Then there was a flash of lightning, revealing that the smaller figure was a girl. She was dressed all in black, in a snug top with a vest over it. Even her head was completely covered, by some sort of black mask. Everything she wore was black, except for big yellow rain boots. Her pants had holsters which held some sort of sticks. They looked like a policeman’s nightsticks.
“I don’t see anything,” the girl said.
The man laughed. “My employer is perfectly capable of sending me out here in the rain for no good reason, but I don’t think she’d do that to you. I–”
“There,” she said, pointing. “Down there.” He came to stand beside her at the edge of the bluff. There was a shape down at the bottom, half in and half out of the water.
“Well,” he said, “I don’t know about you, but I’m not going to clamber down the face of this thing. I’m going to go back around–”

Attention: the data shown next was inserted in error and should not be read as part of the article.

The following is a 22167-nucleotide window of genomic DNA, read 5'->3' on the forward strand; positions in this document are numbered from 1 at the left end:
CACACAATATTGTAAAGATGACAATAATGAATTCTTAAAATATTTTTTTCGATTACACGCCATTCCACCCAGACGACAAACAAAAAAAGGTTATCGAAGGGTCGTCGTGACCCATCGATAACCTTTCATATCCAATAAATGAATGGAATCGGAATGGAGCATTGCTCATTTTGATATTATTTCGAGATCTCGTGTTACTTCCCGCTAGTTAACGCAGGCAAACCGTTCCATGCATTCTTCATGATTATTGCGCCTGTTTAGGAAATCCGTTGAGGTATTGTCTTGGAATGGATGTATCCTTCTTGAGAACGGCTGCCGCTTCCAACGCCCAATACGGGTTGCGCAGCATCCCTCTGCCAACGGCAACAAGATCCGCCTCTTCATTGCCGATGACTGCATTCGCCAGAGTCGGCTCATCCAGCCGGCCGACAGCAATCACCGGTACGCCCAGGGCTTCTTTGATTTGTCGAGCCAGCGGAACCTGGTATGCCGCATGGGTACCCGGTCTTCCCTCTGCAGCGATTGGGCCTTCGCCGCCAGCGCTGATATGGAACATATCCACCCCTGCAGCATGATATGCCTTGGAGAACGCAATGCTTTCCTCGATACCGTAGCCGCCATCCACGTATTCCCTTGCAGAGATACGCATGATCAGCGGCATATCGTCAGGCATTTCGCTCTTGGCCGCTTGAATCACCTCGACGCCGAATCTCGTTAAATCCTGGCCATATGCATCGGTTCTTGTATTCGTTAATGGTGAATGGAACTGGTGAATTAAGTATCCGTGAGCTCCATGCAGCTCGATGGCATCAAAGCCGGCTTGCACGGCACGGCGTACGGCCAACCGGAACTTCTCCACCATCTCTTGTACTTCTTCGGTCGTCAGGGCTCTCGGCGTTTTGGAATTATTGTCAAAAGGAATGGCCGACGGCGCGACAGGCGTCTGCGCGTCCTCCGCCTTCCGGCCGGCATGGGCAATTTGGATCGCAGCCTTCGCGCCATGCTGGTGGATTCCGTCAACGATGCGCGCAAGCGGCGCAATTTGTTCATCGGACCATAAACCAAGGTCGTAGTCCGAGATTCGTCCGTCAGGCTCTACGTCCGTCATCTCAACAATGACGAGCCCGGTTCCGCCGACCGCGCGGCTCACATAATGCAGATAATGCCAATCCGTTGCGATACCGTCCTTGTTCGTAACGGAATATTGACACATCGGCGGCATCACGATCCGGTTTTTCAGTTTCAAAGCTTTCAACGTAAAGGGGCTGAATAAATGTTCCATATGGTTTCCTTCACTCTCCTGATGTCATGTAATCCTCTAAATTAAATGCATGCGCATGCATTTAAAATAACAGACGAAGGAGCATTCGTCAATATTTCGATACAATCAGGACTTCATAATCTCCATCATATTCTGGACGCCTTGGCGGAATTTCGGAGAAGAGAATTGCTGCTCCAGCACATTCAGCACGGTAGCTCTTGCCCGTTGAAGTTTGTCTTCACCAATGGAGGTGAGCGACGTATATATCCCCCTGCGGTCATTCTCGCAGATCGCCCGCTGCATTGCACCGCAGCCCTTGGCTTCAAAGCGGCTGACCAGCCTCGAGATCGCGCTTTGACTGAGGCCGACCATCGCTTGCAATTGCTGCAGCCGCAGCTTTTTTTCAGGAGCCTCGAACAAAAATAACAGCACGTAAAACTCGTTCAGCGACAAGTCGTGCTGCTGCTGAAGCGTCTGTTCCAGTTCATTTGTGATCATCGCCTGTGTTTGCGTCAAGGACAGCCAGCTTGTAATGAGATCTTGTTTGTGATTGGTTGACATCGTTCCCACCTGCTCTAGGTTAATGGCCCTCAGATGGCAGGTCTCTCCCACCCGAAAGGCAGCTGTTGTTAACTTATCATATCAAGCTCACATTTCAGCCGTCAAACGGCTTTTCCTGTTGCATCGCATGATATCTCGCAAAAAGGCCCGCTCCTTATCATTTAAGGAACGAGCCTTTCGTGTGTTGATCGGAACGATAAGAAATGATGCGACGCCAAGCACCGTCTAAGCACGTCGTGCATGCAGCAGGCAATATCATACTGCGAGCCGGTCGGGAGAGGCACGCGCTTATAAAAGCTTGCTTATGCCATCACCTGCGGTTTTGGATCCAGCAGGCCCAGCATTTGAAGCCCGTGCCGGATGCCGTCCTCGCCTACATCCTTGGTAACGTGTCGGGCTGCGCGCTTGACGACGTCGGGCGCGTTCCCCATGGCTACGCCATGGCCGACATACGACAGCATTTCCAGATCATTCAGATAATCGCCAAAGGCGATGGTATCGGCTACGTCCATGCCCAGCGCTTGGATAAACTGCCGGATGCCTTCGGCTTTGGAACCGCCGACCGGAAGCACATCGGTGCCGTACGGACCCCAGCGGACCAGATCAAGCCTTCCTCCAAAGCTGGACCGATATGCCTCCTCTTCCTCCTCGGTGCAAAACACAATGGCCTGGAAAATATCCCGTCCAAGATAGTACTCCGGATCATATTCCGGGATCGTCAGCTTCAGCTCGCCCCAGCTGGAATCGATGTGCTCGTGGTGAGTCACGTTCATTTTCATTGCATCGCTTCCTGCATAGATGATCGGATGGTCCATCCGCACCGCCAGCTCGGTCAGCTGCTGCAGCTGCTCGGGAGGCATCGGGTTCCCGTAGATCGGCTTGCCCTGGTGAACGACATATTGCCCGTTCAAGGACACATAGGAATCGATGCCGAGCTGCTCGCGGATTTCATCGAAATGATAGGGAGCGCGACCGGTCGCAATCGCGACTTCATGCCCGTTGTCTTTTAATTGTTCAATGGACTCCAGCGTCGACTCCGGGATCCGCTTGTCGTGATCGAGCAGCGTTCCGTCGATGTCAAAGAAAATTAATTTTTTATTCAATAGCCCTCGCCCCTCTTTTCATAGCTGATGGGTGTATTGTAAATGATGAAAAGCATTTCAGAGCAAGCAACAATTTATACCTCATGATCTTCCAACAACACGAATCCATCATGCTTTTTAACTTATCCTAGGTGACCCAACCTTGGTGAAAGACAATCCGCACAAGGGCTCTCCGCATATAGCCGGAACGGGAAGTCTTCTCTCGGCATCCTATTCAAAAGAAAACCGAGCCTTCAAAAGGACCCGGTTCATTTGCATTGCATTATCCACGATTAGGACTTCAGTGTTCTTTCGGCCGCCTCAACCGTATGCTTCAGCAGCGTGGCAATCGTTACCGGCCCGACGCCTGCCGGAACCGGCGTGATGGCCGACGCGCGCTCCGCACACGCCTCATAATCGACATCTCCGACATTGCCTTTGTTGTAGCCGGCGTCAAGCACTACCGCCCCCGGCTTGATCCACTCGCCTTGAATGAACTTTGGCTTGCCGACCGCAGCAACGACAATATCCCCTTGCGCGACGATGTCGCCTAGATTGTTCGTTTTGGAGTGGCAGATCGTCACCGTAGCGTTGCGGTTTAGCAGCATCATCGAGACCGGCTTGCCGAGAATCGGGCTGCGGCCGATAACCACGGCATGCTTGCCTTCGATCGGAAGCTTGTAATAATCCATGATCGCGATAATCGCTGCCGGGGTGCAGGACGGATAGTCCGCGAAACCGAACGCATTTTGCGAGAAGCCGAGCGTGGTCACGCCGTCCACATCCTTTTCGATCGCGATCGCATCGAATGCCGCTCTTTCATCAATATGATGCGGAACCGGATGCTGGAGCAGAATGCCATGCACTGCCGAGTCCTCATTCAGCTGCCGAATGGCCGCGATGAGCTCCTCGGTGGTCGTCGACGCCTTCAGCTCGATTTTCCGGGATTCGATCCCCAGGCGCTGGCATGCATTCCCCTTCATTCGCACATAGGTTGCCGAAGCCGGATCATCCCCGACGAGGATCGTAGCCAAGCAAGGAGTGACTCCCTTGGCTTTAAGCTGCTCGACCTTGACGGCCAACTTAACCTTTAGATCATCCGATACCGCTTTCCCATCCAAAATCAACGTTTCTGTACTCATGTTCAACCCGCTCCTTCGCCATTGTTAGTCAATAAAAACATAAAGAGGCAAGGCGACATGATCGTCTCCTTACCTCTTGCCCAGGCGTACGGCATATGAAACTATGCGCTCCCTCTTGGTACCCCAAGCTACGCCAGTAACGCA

“Race you down!” she said. “You take the other side.”
She darted over to one side of the bluff and vanished over the edge. The man chuckled and went to the other side, climbing back down the way they had come. He watched his footing carefully — the ground was getting more and more muddy.
Downstairs, another sudden glare of lightning illuminated the living room and the front hall. Terry didn’t see anybody around. Then, as it got dark again, she saw that there was a faint light from the back of the house.
She moved in that direction and found herself in the kitchen, which was also quite pleasant. It was occupied by a young girl who was sitting at the kitchen table with two textbooks and a pad in front of her, apparently doing homework by the light of a candle. She looked up and demanded, “Who the fuck are you?”